A note on the British Army’s reduction of numbers, and the reorganization of some units.
Earlier in the month a comment was seen on the British Army’s Facebook page which will be paraphrased here: “the shrinking of the British Army is a step into a unified European armed forces.” Well allow an outsider such as myself (I am not British) to elaborate on this “new phenomenon:” it is not new at all. Britain has and always will be a maritime nation, therefore it is in her best interest to be able to project force abroad, rather than rely solely on ground forces – that and there is not a lot of turf to fight on, thereby rendering large forces pseudo-obsolete per se.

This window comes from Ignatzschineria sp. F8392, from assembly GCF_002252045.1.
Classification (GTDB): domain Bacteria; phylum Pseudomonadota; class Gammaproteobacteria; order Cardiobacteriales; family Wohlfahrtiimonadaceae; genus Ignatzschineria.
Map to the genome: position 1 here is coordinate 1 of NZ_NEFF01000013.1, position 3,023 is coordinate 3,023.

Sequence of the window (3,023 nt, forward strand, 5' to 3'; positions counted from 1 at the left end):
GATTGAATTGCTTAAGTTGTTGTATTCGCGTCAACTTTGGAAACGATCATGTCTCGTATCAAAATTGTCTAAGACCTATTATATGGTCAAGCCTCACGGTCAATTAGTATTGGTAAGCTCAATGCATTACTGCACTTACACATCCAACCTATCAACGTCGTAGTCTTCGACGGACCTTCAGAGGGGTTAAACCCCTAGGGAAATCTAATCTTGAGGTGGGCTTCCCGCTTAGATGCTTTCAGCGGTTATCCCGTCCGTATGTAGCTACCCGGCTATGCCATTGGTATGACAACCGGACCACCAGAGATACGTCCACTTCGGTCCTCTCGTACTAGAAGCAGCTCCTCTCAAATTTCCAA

The United States and Canada require larger armies than they do navies because of the land mass that they must defend. Germany and France likewise have had a tradition of strong ground forces and smaller naval forces. Britain however is an island nation, and as such her navy is the biggest asset she brings to any coalition sent abroad to snuff out conflict to say the least. The air force and the army all fall beneath the navy in the food chain when it comes to Britain, and it would be in both the air force and the army’s best interest to adapt themselves to this “traditional” role that Britain has always played in the past. True enough wars are won by ground forces, but consider that Britain has a large amount of overseas territories still under her control, she needs to be able to project force in order to defend those who still owe Britain their allegiance. Out of all the European countries, Britain is the least interested in a unified European army, likewise is a good majority of the countries on that continent. Britain is therefore NOT going to toss away her sovereignty, and this new size of 130,000 strong does NOT mean that Britain is preparing for a European army: a maritime nation needs a military that is mobile and adept at taking to the high seas at a moments notice to fend off invasion and to protect holdings.